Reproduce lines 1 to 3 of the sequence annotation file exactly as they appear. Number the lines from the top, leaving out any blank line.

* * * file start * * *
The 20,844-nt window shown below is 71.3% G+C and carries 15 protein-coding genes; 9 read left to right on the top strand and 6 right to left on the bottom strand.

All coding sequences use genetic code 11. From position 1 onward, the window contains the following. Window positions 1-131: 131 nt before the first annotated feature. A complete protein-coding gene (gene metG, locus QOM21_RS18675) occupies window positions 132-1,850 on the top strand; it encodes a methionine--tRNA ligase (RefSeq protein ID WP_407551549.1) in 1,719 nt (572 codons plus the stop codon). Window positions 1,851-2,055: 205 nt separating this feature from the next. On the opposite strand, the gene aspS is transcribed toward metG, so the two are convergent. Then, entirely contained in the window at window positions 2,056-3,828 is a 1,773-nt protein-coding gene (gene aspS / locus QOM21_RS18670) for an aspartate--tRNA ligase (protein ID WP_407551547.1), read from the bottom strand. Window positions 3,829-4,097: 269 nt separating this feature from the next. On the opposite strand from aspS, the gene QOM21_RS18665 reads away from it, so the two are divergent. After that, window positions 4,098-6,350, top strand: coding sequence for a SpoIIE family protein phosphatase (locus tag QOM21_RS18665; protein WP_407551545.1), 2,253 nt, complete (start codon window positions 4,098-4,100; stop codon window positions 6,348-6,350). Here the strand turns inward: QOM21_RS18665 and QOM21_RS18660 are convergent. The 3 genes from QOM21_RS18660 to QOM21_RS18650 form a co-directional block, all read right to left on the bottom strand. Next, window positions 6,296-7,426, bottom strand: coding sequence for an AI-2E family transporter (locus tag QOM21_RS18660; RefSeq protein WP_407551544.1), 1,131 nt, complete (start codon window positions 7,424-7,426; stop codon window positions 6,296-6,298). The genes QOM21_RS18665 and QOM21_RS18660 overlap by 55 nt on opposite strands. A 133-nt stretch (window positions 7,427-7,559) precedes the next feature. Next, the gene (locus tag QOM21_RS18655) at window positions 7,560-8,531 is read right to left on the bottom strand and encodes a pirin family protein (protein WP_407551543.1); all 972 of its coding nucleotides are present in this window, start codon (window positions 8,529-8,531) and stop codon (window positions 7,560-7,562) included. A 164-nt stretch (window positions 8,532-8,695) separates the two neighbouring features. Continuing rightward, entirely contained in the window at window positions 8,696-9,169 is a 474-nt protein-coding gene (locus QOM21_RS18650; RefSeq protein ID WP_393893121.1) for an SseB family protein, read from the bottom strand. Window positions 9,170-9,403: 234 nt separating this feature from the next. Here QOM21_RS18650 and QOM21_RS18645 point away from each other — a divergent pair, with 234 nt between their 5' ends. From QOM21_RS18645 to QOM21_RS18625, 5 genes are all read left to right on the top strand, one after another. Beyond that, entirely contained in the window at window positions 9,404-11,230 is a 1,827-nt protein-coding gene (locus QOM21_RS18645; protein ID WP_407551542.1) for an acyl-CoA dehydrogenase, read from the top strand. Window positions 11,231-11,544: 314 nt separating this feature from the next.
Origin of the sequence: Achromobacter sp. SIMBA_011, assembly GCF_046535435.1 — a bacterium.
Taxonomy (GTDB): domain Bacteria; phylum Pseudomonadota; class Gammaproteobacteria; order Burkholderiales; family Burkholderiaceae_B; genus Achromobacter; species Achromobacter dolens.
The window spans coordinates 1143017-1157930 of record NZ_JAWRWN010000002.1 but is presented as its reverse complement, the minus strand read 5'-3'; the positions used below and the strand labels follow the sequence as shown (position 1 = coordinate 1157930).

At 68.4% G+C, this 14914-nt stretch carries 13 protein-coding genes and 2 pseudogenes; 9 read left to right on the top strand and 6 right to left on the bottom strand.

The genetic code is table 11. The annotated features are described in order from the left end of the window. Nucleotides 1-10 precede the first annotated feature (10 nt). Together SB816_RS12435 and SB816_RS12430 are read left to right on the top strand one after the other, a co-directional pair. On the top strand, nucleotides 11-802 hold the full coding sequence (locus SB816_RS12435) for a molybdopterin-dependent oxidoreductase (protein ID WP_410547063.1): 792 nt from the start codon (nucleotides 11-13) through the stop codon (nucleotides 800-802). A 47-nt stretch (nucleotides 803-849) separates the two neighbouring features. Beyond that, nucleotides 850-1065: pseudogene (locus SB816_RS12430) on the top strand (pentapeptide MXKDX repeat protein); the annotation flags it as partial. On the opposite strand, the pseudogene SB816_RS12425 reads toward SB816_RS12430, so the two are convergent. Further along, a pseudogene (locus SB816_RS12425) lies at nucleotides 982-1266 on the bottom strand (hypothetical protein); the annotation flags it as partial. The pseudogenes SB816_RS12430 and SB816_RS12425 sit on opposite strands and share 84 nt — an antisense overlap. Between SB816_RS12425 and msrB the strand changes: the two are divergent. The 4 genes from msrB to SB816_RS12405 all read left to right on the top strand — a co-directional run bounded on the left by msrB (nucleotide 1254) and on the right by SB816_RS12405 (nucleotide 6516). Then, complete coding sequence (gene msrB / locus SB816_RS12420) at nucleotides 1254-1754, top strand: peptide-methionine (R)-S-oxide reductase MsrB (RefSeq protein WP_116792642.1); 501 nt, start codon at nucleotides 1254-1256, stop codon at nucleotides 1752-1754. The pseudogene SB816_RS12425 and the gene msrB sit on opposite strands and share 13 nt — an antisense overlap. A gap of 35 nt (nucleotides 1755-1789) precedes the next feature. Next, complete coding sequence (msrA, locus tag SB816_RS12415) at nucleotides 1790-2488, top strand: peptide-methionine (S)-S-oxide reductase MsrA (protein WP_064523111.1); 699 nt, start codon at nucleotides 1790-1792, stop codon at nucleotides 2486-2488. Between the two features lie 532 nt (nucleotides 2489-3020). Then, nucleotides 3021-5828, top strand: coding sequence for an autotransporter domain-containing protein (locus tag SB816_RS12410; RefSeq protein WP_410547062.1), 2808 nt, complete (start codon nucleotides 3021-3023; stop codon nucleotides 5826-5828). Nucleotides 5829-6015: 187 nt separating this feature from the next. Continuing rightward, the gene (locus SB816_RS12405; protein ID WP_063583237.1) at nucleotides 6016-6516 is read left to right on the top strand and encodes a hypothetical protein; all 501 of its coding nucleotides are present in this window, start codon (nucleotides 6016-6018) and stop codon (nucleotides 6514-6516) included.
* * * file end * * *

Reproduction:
The 20,844-nt window shown below is 71.3% G+C and carries 15 protein-coding genes; 9 read left to right on the top strand and 6 right to left on the bottom strand.

All coding sequences use genetic code 11. From position 1 onward, the window contains the following. Window positions 1-131: 131 nt before the first annotated feature. A complete protein-coding gene (gene metG, locus QOM21_RS18675) occupies window positions 132-1,850 on the top strand; it encodes a methionine--tRNA ligase (RefSeq protein ID WP_407551549.1) in 1,719 nt (572 codons plus the stop codon). Window positions 1,851-2,055: 205 nt separating this feature from the next. On the opposite strand, the gene aspS is transcribed toward metG, so the two are convergent. Then, entirely contained in the window at window positions 2,056-3,828 is a 1,773-nt protein-coding gene (gene aspS / locus QOM21_RS18670) for an aspartate--tRNA ligase (protein ID WP_407551547.1), read from the bottom strand. Window positions 3,829-4,097: 269 nt separating this feature from the next. On the opposite strand from aspS, the gene QOM21_RS18665 reads away from it, so the two are divergent. After that, window positions 4,098-6,350, top strand: coding sequence for a SpoIIE family protein phosphatase (locus tag QOM21_RS18665; protein WP_407551545.1), 2,253 nt, complete (start codon window positions 4,098-4,100; stop codon window positions 6,348-6,350). Here the strand turns inward: QOM21_RS18665 and QOM21_RS18660 are convergent. The 3 genes from QOM21_RS18660 to QOM21_RS18650 form a co-directional block, all read right to left on the bottom strand. Next, window positions 6,296-7,426, bottom strand: coding sequence for an AI-2E family transporter (locus tag QOM21_RS18660; RefSeq protein WP_407551544.1), 1,131 nt, complete (start codon window positions 7,424-7,426; stop codon window positions 6,296-6,298). The genes QOM21_RS18665 and QOM21_RS18660 overlap by 55 nt on opposite strands. A 133-nt stretch (window positions 7,427-7,559) precedes the next feature. Next, the gene (locus tag QOM21_RS18655) at window positions 7,560-8,531 is read right to left on the bottom strand and encodes a pirin family protein (protein WP_407551543.1); all 972 of its coding nucleotides are present in this window, start codon (window positions 8,529-8,531) and stop codon (window positions 7,560-7,562) included. A 164-nt stretch (window positions 8,532-8,695) separates the two neighbouring features. Continuing rightward, entirely contained in the window at window positions 8,696-9,169 is a 474-nt protein-coding gene (locus QOM21_RS18650; RefSeq protein ID WP_393893121.1) for an SseB family protein, read from the bottom strand. Window positions 9,170-9,403: 234 nt separating this feature from the next. Here QOM21_RS18650 and QOM21_RS18645 point away from each other — a divergent pair, with 234 nt between their 5' ends. From QOM21_RS18645 to QOM21_RS18625, 5 genes are all read left to right on the top strand, one after another. Beyond that, entirely contained in the window at window positions 9,404-11,230 is a 1,827-nt protein-coding gene (locus QOM21_RS18645; protein ID WP_407551542.1) for an acyl-CoA dehydrogenase, read from the top strand. Window positions 11,231-11,544: 314 nt separating this feature from the next.
Origin of the sequence: Achromobacter sp. SIMBA_011, assembly GCF_046535435.1 — a bacterium.